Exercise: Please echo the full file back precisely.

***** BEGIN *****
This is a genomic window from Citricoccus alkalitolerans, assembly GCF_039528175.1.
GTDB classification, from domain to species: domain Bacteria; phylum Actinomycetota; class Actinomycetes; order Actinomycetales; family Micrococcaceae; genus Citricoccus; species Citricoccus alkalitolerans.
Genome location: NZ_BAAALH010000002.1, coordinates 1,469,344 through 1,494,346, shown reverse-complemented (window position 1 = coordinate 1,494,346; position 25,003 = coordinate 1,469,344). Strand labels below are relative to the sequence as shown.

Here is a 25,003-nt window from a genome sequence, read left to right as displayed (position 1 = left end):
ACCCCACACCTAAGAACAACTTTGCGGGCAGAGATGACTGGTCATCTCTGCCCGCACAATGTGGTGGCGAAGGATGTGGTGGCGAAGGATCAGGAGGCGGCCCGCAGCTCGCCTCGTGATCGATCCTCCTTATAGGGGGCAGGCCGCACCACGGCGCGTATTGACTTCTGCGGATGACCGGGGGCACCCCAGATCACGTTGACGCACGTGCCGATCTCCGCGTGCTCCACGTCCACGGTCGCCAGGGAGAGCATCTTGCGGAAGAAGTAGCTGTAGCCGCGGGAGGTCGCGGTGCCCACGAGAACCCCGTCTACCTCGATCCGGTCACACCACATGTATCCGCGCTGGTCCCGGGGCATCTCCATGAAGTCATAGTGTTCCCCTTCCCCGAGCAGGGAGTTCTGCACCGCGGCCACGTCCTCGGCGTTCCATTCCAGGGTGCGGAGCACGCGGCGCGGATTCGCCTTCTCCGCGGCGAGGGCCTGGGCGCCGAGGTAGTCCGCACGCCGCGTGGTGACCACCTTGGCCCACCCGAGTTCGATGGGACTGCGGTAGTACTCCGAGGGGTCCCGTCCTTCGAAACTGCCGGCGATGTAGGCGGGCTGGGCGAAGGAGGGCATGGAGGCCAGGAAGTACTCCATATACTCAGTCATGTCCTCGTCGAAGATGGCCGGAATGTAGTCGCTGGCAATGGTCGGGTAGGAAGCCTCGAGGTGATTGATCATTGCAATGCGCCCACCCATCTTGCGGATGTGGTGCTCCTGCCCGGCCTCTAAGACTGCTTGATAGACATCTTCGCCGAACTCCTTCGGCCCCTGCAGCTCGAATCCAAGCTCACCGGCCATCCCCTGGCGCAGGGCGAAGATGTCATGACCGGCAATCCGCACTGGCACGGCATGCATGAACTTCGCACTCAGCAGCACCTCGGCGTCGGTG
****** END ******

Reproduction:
This is a genomic window from Citricoccus alkalitolerans, assembly GCF_039528175.1.
GTDB classification, from domain to species: domain Bacteria; phylum Actinomycetota; class Actinomycetes; order Actinomycetales; family Micrococcaceae; genus Citricoccus; species Citricoccus alkalitolerans.
Genome location: NZ_BAAALH010000002.1, coordinates 1,469,344 through 1,494,346, shown reverse-complemented (window position 1 = coordinate 1,494,346; position 25,003 = coordinate 1,469,344). Strand labels below are relative to the sequence as shown.

Here is a 25,003-nt window from a genome sequence, read left to right as displayed (position 1 = left end):
ACCCCACACCTAAGAACAACTTTGCGGGCAGAGATGACTGGTCATCTCTGCCCGCACAATGTGGTGGCGAAGGATGTGGTGGCGAAGGATCAGGAGGCGGCCCGCAGCTCGCCTCGTGATCGATCCTCCTTATAGGGGGCAGGCCGCACCACGGCGCGTATTGACTTCTGCGGATGACCGGGGGCACCCCAGATCACGTTGACGCACGTGCCGATCTCCGCGTGCTCCACGTCCACGGTCGCCAGGGAGAGCATCTTGCGGAAGAAGTAGCTGTAGCCGCGGGAGGTCGCGGTGCCCACGAGAACCCCGTCTACCTCGATCCGGTCACACCACATGTATCCGCGCTGGTCCCGGGGCATCTCCATGAAGTCATAGTGTTCCCCTTCCCCGAGCAGGGAGTTCTGCACCGCGGCCACGTCCTCGGCGTTCCATTCCAGGGTGCGGAGCACGCGGCGCGGATTCGCCTTCTCCGCGGCGAGGGCCTGGGCGCCGAGGTAGTCCGCACGCCGCGTGGTGACCACCTTGGCCCACCCGAGTTCGATGGGACTGCGGTAGTACTCCGAGGGGTCCCGTCCTTCGAAACTGCCGGCGATGTAGGCGGGCTGGGCGAAGGAGGGCATGGAGGCCAGGAAGTACTCCATATACTCAGTCATGTCCTCGTCGAAGATGGCCGGAATGTAGTCGCTGGCAATGGTCGGGTAGGAAGCCTCGAGGTGATTGATCATTGCAATGCGCCCACCCATCTTGCGGATGTGGTGCTCCTGCCCGGCCTCTAAGACTGCTTGATAGACATCTTCGCCGAACTCCTTCGGCCCCTGCAGCTCGAATCCAAGCTCACCGGCCATCCCCTGGCGCAGGGCGAAGATGTCATGACCGGCAATCCGCACTGGCACGGCATGCATGAACTTCGCACTCAGCAGCACCTCGGCGTCGGTG